What is Disorder of Written Expression?

Disorder of Written Expression (DWE) is a learning disorder that affects an individual’s ability to write fluently and clearly. It can make writing a daunting task, resulting in poor written communication skills, difficulty in expressing thoughts and ideas, and low academic performance. This disorder is also known as written expression disorder or dysgraphia.

Symptoms

Individuals with DWE struggle with specific traits of writing. Some of the symptoms include:

  • Difficulty in organizing ideas while writing
  • Syntax errors or grammatical mistakes
  • Poor handwriting
  • Difficulty in spelling and punctuating words
  • Difficulty in expressing thoughts coherently in writing

Causes

The exact cause of DWE remains unknown, but various factors may contribute to its development. These factors are:

  • Genetic factors – it’s believed that certain genes may contribute to the disorder
  • Brain structure and function – individuals with DWE tend to have poorly developed language-related areas in the brain responsible for writing and language development
  • Environmental factors – a history of inadequate writing instruction, exposure to lead or mercury, and prenatal exposure to alcohol or drugs may also contribute to DWE

Diagnosis

The diagnosis of written expression disorder is typically made by a psychologist or a neuropsychologist. To make a diagnosis, the clinician may:

  • Conduct an interview with the individual and their family members
  • Administer standardized tests to evaluate the individual’s writing capabilities
  • Observe the individual’s writing skills in everyday situations

Treatment

There is no one size fits all treatment for DWE. Treatment is typically tailored to the individual’s specific needs and symptoms. Some of the treatments include:

  • Cognitive-behavioral interventions – this involves training the individual to use strategies such as visualization and planning to organize their thoughts before writing
  • Occupational therapy – this treatment focuses on developing the muscles and fine motor skills needed for proper handwriting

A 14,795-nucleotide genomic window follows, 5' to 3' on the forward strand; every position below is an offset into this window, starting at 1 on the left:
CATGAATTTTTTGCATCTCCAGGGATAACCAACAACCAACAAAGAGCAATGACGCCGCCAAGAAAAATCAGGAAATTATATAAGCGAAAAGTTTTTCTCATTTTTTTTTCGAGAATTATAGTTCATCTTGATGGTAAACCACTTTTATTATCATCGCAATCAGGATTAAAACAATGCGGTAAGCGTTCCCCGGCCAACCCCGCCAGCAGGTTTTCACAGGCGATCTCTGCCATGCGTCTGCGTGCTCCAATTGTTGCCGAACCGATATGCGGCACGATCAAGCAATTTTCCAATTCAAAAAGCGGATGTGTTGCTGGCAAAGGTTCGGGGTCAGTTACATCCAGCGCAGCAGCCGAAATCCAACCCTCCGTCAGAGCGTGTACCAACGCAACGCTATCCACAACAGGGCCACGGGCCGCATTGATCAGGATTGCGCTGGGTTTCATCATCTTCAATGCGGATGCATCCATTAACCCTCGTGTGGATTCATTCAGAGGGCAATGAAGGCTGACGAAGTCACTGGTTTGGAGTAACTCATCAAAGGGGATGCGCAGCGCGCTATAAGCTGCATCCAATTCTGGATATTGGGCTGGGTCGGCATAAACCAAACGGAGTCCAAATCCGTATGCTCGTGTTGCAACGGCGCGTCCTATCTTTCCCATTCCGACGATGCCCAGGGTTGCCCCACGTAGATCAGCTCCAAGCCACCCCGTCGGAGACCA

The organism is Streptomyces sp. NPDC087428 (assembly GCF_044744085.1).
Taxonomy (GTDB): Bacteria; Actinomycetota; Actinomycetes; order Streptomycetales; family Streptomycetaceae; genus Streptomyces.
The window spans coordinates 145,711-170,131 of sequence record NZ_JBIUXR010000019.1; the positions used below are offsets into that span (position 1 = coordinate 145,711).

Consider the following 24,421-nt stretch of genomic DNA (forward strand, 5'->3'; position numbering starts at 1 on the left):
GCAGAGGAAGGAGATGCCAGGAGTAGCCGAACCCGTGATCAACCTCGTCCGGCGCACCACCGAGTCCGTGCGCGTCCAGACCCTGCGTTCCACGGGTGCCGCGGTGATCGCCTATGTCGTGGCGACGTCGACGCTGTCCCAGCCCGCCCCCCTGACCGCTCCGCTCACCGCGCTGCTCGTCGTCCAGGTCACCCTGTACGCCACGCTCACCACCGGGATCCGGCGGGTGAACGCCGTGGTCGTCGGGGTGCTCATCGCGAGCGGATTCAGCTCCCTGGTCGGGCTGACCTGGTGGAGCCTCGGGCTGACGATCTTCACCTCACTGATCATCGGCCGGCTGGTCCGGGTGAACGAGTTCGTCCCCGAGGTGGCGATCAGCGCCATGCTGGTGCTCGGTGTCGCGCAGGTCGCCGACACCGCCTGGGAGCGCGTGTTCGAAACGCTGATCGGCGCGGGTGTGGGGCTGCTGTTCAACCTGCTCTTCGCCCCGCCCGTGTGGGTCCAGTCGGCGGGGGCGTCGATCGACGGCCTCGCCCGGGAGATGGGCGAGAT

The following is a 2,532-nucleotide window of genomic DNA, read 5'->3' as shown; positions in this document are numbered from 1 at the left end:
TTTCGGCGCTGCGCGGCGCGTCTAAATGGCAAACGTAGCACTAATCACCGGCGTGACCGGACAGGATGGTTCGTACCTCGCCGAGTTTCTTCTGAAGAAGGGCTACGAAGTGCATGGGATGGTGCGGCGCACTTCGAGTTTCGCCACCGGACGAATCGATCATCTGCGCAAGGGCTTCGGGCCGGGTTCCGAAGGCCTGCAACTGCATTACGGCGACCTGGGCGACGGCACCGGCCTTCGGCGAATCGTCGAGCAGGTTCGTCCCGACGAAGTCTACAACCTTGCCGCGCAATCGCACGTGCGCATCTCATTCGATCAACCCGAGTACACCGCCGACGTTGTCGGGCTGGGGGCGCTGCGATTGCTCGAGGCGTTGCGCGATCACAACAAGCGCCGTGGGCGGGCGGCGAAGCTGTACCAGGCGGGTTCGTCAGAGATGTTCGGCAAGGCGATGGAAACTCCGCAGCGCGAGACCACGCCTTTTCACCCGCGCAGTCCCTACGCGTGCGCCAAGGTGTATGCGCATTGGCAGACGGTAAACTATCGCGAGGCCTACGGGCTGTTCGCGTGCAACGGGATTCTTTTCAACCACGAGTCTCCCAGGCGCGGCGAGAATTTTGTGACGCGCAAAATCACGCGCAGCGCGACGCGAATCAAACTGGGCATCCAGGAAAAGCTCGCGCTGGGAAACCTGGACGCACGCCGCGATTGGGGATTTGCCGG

• Dyslexia therapy – this therapy helps individuals with DWE improve their reading and spelling capabilities

Accommodations

Individuals with DWE can benefit from accommodations that help them cope with their writing difficulties. Some of these accommodations include:

  • Use of computers and other technology tools to help with writing
  • Extended time on writing assessments
  • Use of spell-checking software and grammar checkers
  • Use of a scribe or a computer program that can translate spoken language into written text
  • Typing instead of handwriting

Prevention

The exact cause of DWE is unknown, and there are no guaranteed ways to prevent it. However, parents and educators can help prevent written expression disorder by:

  • Providing early reading and writing instruction
  • Offering regular practice to develop writing skills
  • Encouraging hand strengthening exercises for better handwriting
  • Providing assistive technology tools to make writing easier

Conclusion

Disorder of Written Expression is a learning disorder that affects an individual’s ability to write fluently and clearly. It is essential to identify the signs of DWE early on so that individuals can receive the appropriate diagnosis and treatment. While there is no guaranteed way to prevent DWE, parents and educators can help reduce its prevalence by providing early instruction and help to those struggling with writing.

FAQs

What are the symptoms of Disorder Of Written Expression?

Some of the symptoms of Disorder Of Written Expression include inconsistencies in spelling, grammar, and punctuation, difficulty organizing thoughts, and difficulty in writing letters and numbers. Children may have trouble with handwriting, and their written work may appear messy and unorganized. This disorder can make it challenging for children to express themselves accurately in written form.

When should I seek help for my child with Disorder Of Written Expression?

It is important to seek help for your child with Disorder Of Written Expression if you notice that they are struggling with any of the symptoms mentioned above. Early intervention can be very helpful in managing the disorder, and can help prevent it from affecting your child’s progress in school. You can speak to your child’s teacher or a school psychologist to determine whether your child needs to be evaluated further for the disorder.

What treatment options are available for Disorder Of Written Expression?

The treatment for Disorder Of Written Expression typically involves working with a speech-language pathologist or an occupational therapist who specializes in helping children with writing difficulties. Treatment may include activities aimed at improving handwriting, spelling, and grammar, as well as strategies to help children organize their thoughts and ideas before writing. Children with the disorder may also benefit from assistive technology, such as voice recognition software, to help them express themselves in written form.


References

1. Petersen, D. B., Gillam, R. B., & Gillam, S. L. (2013). Language sample measures and assessment. Journal of Speech, Language, and Hearing Research, 56(3), 836–849. doi: 10.1044/1092-4388(2012/11-0114)

2. Berninger, V. W. (2015). Understanding and treating dysgraphia: A cognitive neuropsychological perspective. Psychology Press. doi: 10.1093/acprof:oso/9780199861316.001.0001

3. Hynd, G. W., Semrud-Clikeman, M., Lorys, A. R., Novey, E. S., & Eliopulos, D. (1990). Brain morphology in developmental dyslexia and attention deficit disorder/hyperactivity. Archives of Neurology, 47(8), 919–926. doi: 10.1001/archneur.1990.00530080025006